Aerial view of the sunset over the River Nile in Cairo, Egypt.

Also known as the “Father of the African Rivers,” the 6,650km long River Nile is considered the world’s longest river as well as the longest river in the continent of Africa. The Nile River is formed by the combination of its two principal tributaries: the White Nile and the Blue Nile. The two tributaries of the river Nile meet at Khartoum – the capital city of Sudan. From Khartoum, the first portion of the river Nile flows for approximately 1,380km to Lake Nasser, while the second portion flows for about 80km over a series of five cataracts before reaching the final cataract. The Nile River finally enters a delta region in North Cairo and splits into two distinct distributaries, eventually emptying into the Mediterranean Sea. The Nile drainage basin is about 3,349,000 sq. km which includes portions of 11 African Nations such as Burundi, DR Congo, Egypt, Eritrea, Ethiopia, Kenya, Rwanda, Republic of Sudan, South Sudan, Tanzania, and Uganda.

2. Amazon River – 6,400km

The Amazon River in Brazil.

The Amazon River in Brazil.

The 6,400km long Amazon River, which drains about 40% of the continent of South America, is considered the world’s second-longest river and the largest in South America. It is also the world’s largest river in terms of discharge volume, having an average discharge of about 209,103 cubic meters per second. A peer-reviewed publication in 2014 revealed that the headwaters of the Mantaro River, which rises in Peru’s Cordillera Rumi Cruz, be considered the origin of the Amazon River. The waters of the Mantaro River then join the waters of the Apurimac River, which is further joined by various other tributaries downstream to form the Ucayali River. The Ucayali River then merges with the Maranon River to form the Amazon River’s main stem. The Amazon River finally drains into the Atlantic Ocean, close to the Brazilian city of Belem. The Amazon River Basin covers about 7,050,000 sq. km, and its entire watershed spans the South American nations of Bolivia, Brazil, Colombia, Ecuador, Peru, Guyana, and Venezuela.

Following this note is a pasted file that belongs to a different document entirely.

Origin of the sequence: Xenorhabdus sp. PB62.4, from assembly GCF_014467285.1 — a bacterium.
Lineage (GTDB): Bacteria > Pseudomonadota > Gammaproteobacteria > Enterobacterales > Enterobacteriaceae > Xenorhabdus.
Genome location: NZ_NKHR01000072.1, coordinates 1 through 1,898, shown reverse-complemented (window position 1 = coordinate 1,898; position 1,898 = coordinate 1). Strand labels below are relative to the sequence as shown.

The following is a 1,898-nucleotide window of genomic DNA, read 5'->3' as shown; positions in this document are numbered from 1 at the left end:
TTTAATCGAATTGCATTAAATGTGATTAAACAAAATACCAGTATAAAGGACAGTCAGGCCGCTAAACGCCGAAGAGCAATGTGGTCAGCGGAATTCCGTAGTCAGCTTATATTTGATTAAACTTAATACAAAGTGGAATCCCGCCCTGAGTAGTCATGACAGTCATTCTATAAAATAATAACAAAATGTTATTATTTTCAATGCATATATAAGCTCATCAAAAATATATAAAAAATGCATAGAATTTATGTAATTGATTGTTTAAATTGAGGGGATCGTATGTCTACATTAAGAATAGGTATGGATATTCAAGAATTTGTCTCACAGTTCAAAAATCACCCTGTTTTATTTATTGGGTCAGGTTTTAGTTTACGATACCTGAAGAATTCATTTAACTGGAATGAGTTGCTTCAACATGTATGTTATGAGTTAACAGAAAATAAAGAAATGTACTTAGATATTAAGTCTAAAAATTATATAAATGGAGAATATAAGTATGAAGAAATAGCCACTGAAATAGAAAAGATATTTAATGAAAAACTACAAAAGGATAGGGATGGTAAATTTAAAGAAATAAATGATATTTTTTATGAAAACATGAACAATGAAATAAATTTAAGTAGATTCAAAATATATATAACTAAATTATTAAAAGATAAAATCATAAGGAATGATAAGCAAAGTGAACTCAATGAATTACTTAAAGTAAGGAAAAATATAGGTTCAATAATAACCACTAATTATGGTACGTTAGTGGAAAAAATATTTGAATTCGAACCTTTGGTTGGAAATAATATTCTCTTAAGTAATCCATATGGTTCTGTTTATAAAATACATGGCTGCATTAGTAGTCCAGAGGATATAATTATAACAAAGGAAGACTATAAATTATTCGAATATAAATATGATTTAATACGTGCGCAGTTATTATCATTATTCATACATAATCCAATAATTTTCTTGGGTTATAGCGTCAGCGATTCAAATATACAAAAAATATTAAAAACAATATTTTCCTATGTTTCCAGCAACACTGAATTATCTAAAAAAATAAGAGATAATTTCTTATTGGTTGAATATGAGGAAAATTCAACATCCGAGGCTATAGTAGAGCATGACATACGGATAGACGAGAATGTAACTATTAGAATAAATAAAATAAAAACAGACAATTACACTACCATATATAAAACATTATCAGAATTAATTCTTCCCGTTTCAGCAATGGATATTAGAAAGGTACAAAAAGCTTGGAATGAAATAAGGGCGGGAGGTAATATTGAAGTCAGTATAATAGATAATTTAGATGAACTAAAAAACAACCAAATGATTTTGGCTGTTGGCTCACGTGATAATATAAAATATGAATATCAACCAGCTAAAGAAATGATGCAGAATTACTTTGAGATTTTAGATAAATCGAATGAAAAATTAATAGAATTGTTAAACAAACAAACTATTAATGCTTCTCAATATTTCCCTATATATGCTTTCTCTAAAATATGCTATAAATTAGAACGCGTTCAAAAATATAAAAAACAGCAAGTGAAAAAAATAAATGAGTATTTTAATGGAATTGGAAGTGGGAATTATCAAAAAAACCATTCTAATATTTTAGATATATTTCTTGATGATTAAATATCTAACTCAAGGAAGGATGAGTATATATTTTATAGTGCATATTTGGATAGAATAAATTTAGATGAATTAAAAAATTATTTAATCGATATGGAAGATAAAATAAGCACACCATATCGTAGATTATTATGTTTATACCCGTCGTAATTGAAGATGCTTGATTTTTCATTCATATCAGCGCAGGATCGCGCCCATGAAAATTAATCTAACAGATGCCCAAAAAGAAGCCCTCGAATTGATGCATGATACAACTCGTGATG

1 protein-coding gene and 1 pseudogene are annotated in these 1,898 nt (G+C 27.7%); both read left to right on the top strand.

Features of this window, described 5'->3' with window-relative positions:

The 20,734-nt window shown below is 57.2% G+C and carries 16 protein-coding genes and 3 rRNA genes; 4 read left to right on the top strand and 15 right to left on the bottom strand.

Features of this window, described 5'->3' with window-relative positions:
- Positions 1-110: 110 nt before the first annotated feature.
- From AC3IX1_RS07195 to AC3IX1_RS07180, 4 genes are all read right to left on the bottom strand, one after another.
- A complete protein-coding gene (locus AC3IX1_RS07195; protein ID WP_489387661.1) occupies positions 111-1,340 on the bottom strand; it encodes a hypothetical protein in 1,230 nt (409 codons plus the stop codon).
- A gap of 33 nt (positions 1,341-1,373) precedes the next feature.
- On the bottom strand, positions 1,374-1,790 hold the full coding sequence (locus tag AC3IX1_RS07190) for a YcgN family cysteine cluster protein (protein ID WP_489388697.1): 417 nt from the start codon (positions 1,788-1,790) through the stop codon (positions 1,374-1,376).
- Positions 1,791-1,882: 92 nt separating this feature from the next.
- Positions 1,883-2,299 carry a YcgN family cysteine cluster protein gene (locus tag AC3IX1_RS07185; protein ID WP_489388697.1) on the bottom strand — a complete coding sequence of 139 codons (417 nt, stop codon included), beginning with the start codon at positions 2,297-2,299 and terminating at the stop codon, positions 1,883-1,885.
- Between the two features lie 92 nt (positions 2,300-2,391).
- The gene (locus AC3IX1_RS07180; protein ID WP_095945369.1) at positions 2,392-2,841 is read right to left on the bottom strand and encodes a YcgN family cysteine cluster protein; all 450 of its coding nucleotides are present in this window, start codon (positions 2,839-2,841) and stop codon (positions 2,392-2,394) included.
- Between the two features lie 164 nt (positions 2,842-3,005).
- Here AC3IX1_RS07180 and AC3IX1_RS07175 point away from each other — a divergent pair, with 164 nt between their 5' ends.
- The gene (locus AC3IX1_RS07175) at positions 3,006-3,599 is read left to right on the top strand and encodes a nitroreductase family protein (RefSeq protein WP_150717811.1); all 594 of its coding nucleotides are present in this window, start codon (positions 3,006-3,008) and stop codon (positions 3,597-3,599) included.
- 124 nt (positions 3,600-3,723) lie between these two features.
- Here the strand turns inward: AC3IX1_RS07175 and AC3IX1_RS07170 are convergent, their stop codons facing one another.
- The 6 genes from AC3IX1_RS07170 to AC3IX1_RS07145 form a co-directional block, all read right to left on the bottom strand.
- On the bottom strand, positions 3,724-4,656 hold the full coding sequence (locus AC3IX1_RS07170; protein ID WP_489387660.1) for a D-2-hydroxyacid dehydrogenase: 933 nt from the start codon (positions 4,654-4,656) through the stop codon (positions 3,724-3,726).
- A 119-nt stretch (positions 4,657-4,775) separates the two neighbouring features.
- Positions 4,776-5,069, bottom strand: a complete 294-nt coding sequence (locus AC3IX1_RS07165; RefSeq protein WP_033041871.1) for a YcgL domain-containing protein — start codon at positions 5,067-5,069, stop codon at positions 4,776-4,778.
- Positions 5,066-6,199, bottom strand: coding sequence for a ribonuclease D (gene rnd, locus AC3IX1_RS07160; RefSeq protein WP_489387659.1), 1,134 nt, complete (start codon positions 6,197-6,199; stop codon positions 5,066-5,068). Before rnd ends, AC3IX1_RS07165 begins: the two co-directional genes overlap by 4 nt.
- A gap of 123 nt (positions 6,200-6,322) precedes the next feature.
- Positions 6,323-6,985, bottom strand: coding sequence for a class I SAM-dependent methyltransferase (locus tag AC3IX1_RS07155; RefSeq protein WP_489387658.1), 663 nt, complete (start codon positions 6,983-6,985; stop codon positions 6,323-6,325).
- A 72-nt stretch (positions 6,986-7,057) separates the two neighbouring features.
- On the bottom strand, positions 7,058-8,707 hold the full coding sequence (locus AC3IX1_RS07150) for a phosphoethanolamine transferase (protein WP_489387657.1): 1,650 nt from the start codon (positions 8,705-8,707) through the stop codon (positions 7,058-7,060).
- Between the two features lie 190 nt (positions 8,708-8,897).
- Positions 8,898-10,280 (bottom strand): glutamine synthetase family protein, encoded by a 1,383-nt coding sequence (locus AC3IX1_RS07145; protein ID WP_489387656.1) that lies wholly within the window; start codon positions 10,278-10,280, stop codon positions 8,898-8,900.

3. Yangtze River – 6,300km

Qutang Gorge and Yangtze River in Baidicheng, Chongqing, China

Qutang Gorge and Yangtze River in Baidicheng, Chongqing, China.

The 6,300km long Yangtze River, which drains about one-fifth of China’s land area, is considered the world’s third longest river and the longest river in the People’s Republic of China and the continent of Asia. The mighty Yangtze River originates at Jari Hill, located at an elevation of 5,710m in the Tanggula Mountains. Considered the world’s longest river that flows entirely within the boundaries of a single country, over 700 tributaries join the Yangtze River throughout its entire course. Finally, it drains into the East China Sea close to the city of Shanghai. The Yangtze River Basin covers about 1,808,500 sq. km and is the world’s seventh-largest river in terms of discharge volume, with an average discharge volume of 30,166 cubic meters per second. The Yangtze River flows through the eleven Chinese provinces, namely Anhui, Chongqing, Hunan, Hubei, Jiangsu, Jiangxi, Qinghai, Sichuan, Shanghai, Tibet, and Yunnan.

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4. Mississippi/Missouri River – 6,275km

Aerial view of Mississippi River snaking around farmlands in Louisiana

Aerial view of Mississippi River snaking around farmlands in Louisiana.

The Mississippi-Missouri-Jefferson River system is considered the fourth-longest river in the world. The Mississippi River, which is North America’s second-longest river, measures 3,770km from its origin in Lake Itasca to the Gulf of Mexico’s Mississippi River Delta. North America’s longest river – the Missouri River, measures 3,767km from its source in the Rocky Mountains to its confluence with the lower Mississippi River. The Mississippi-Missouri-Jefferson River System drains 32 US States and 2 Canadian provinces.

5. Yenisey-Angara-Selenga River – 5,539km

The Yenisei River flows through a picturesque valley